The Moto G5 Plus offers a modest 5.2 inch screen, with the same 1080p resolution as the 7X. It’s a decent looking screen with nice colors and contrast, but it tends to get more washed out during off-axis viewing. The Moto G5 Plus’ screen isn’t quite as attention grabbing as the 7X, due to its thicker bezels. You just get significantly less screen , despite having a phone with a very similar body size.
They both have fairly similar hardware. The 7X and G5 Plus come with headphone jacks, which is really nice considering the feature is becoming less common. Unfortunately neither phone has USB Type-C ports, favoring the older micro-USB standard. This isn’t a major issue, especially when you consider all the other great features the handsets pack.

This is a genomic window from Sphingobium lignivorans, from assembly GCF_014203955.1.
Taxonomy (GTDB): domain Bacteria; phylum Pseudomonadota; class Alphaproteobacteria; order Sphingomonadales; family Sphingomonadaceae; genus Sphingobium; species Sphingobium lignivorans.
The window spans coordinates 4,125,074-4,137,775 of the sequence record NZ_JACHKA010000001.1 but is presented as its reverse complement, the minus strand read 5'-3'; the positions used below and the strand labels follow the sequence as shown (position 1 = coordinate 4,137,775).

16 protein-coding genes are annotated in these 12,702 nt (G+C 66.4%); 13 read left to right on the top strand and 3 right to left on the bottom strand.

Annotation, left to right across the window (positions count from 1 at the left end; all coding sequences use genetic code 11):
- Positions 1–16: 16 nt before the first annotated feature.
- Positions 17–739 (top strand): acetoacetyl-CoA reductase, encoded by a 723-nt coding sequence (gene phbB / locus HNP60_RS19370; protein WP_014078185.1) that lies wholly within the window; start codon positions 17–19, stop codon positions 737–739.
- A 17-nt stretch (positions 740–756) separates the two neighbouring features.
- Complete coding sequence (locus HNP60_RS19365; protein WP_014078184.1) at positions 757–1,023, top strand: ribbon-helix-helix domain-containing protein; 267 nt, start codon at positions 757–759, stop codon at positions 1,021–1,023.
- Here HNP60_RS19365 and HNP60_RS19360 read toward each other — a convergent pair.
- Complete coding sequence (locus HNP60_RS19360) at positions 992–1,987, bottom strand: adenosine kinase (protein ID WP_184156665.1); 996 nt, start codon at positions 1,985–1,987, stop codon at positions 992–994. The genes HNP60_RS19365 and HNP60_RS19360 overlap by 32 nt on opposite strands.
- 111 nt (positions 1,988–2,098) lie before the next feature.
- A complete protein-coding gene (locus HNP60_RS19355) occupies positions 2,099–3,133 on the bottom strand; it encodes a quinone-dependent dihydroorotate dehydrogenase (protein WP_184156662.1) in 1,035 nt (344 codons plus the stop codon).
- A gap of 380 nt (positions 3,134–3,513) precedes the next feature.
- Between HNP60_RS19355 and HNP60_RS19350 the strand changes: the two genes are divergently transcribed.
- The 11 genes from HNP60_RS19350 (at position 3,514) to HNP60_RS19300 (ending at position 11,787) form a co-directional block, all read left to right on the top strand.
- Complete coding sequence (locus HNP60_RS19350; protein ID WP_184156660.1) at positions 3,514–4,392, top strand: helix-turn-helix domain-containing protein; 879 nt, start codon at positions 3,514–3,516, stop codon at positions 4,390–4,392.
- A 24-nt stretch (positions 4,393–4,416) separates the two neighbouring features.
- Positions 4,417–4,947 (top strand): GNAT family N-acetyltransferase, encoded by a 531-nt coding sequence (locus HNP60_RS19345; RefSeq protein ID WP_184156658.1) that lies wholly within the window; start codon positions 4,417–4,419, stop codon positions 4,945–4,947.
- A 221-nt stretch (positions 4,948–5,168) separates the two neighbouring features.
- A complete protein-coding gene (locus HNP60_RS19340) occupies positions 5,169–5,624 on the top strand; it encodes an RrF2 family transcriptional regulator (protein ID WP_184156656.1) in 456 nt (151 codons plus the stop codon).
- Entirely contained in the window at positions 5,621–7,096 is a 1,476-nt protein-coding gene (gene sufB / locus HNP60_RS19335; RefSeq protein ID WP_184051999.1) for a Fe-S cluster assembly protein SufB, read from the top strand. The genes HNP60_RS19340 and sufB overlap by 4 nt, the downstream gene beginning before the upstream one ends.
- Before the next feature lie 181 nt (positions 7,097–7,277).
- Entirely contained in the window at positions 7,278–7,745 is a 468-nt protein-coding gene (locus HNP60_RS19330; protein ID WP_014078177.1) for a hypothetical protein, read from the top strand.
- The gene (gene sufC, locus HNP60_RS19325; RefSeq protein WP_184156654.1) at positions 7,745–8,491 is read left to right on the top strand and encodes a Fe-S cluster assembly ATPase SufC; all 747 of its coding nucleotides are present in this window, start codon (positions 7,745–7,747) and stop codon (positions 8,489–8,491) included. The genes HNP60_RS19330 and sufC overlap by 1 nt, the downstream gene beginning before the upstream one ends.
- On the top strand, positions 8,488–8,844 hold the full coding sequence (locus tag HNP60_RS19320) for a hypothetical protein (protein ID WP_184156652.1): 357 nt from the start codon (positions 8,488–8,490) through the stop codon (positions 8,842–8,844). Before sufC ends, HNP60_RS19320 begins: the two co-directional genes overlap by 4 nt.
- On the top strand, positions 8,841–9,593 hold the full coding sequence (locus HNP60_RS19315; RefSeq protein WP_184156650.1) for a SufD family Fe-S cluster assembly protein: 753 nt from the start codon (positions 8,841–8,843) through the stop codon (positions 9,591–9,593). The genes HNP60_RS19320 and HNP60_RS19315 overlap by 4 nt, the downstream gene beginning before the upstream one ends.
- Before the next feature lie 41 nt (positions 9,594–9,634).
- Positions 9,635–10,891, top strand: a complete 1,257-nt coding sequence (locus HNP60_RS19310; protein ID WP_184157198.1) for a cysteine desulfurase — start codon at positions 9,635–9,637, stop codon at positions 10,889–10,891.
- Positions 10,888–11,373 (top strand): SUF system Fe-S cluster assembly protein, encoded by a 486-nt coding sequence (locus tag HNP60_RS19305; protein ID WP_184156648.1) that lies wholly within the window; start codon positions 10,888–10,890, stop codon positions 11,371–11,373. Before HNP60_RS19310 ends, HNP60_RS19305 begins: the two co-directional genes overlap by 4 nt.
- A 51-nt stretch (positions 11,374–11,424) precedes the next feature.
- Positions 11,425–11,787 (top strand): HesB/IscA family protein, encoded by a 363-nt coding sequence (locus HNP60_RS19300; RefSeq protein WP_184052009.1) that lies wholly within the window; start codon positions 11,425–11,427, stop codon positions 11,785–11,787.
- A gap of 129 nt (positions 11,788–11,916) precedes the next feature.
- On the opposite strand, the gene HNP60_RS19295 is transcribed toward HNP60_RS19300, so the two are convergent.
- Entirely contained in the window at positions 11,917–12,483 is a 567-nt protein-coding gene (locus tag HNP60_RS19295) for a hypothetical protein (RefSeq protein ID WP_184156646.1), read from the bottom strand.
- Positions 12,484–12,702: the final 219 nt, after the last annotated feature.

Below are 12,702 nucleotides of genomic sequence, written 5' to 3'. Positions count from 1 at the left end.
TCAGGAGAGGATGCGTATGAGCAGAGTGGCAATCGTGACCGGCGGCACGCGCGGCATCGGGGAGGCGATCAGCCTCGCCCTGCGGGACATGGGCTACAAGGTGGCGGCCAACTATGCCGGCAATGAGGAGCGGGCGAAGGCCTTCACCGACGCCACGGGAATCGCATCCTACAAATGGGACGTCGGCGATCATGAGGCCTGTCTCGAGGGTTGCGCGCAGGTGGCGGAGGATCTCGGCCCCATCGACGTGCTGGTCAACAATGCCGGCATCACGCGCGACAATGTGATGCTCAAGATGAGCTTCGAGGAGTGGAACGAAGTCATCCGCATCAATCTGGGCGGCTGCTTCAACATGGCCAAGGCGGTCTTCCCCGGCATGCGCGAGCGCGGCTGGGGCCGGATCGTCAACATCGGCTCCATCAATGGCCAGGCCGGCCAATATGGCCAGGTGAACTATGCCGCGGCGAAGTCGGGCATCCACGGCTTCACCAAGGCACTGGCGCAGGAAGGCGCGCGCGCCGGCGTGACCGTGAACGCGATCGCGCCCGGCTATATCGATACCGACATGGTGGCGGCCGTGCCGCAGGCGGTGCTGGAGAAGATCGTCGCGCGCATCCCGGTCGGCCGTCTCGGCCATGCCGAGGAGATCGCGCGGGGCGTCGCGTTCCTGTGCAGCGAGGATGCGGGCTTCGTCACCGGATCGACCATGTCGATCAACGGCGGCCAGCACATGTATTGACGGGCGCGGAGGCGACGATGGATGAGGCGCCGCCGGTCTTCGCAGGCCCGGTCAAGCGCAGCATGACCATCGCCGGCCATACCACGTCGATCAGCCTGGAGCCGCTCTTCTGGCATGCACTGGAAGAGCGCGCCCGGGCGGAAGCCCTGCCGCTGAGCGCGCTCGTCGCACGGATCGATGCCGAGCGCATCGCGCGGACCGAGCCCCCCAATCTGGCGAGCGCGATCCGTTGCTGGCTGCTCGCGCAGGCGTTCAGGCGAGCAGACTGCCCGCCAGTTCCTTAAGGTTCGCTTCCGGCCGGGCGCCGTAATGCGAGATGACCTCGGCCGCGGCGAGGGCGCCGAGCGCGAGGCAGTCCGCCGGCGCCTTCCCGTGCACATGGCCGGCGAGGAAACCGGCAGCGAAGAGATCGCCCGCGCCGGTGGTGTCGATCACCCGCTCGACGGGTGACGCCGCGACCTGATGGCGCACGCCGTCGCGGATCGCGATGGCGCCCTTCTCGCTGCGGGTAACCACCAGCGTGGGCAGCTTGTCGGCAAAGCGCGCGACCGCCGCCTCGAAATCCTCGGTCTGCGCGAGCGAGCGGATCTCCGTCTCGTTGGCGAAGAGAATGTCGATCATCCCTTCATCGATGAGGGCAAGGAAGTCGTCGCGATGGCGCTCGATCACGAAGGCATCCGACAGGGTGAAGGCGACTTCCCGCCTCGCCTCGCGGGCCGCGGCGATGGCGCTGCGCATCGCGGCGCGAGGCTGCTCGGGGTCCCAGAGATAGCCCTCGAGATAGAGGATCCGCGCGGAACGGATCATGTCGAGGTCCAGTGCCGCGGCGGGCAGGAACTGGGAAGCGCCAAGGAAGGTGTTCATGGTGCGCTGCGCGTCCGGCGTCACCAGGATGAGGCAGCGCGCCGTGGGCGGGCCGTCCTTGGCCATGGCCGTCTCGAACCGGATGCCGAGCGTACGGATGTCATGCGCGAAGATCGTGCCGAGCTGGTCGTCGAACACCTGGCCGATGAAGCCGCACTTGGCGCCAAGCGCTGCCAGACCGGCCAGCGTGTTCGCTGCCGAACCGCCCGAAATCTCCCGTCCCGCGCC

Both devices come in 32- or 64-Gb configurations (depending on the market) with the option to expand via microSD. They also both have fingerprint sensors. Since the Honor 7X doesn’t have much space on the front, the fingerprint sensor is on the backside, while the G5 Plus’ is located on the front, in the bottom chin. Personally I prefer rear facing fingerprint sensors, but both work incredibly well, unlocking the phone with speed and accuracy.
At the end of the day, the Moto G5 Plus looks good, but we have to admit the Honor 7X looks exceptional. It offers a design which looks much more premium than you’d expect for its price tag.
Power and performance
|Honor 7X||Moto G5 Plus|
|Display||5.93-inch IPS LCD|
18:9 aspect ratio
2160 x 1080, 407 ppi
|5.2-inch 16:9 LCD|
1080 x 1920, 424ppi
|Processor||Octa-core HiSilicon Kirin 659||Snapdragon 625|
|RAM||3/4 GB||2/3 GB|
|Storage||32 GB||32 GB|
|MicroSD||Yes, up to 256 GB||Yes, up to 256 GB|